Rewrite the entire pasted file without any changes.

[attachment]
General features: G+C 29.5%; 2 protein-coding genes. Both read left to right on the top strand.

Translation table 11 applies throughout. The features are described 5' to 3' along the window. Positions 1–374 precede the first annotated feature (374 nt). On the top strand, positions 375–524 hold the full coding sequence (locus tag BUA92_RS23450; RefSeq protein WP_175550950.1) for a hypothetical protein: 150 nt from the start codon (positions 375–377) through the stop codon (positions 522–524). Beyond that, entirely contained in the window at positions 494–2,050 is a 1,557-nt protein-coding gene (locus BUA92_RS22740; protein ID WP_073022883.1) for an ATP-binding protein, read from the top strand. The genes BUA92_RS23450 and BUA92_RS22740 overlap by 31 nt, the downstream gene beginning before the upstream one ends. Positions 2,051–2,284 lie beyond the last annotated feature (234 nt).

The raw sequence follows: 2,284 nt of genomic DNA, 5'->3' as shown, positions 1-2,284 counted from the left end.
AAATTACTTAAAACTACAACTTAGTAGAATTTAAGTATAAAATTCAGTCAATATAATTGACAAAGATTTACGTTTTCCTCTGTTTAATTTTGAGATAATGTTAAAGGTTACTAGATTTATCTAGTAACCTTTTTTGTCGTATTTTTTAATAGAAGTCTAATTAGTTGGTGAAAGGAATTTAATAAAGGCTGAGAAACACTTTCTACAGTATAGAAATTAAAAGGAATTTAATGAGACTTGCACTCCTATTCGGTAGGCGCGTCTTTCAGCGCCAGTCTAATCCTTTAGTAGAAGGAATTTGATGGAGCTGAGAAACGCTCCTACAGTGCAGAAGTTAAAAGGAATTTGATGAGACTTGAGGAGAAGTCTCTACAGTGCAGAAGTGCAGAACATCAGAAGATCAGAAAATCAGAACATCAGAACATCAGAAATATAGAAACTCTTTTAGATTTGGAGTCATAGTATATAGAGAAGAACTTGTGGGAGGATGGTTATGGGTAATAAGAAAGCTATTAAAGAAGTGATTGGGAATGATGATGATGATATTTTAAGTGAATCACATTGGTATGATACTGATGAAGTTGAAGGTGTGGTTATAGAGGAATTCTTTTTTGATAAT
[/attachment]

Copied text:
General features: G+C 29.5%; 2 protein-coding genes. Both read left to right on the top strand.

Translation table 11 applies throughout. The features are described 5' to 3' along the window. Positions 1–374 precede the first annotated feature (374 nt). On the top strand, positions 375–524 hold the full coding sequence (locus tag BUA92_RS23450; RefSeq protein WP_175550950.1) for a hypothetical protein: 150 nt from the start codon (positions 375–377) through the stop codon (positions 522–524). Beyond that, entirely contained in the window at positions 494–2,050 is a 1,557-nt protein-coding gene (locus BUA92_RS22740; protein ID WP_073022883.1) for an ATP-binding protein, read from the top strand. The genes BUA92_RS23450 and BUA92_RS22740 overlap by 31 nt, the downstream gene beginning before the upstream one ends. Positions 2,051–2,284 lie beyond the last annotated feature (234 nt).

The raw sequence follows: 2,284 nt of genomic DNA, 5'->3' as shown, positions 1-2,284 counted from the left end.
AAATTACTTAAAACTACAACTTAGTAGAATTTAAGTATAAAATTCAGTCAATATAATTGACAAAGATTTACGTTTTCCTCTGTTTAATTTTGAGATAATGTTAAAGGTTACTAGATTTATCTAGTAACCTTTTTTGTCGTATTTTTTAATAGAAGTCTAATTAGTTGGTGAAAGGAATTTAATAAAGGCTGAGAAACACTTTCTACAGTATAGAAATTAAAAGGAATTTAATGAGACTTGCACTCCTATTCGGTAGGCGCGTCTTTCAGCGCCAGTCTAATCCTTTAGTAGAAGGAATTTGATGGAGCTGAGAAACGCTCCTACAGTGCAGAAGTTAAAAGGAATTTGATGAGACTTGAGGAGAAGTCTCTACAGTGCAGAAGTGCAGAACATCAGAAGATCAGAAAATCAGAACATCAGAACATCAGAAATATAGAAACTCTTTTAGATTTGGAGTCATAGTATATAGAGAAGAACTTGTGGGAGGATGGTTATGGGTAATAAGAAAGCTATTAAAGAAGTGATTGGGAATGATGATGATGATATTTTAAGTGAATCACATTGGTATGATACTGATGAAGTTGAAGGTGTGGTTATAGAGGAATTCTTTTTTGATAAT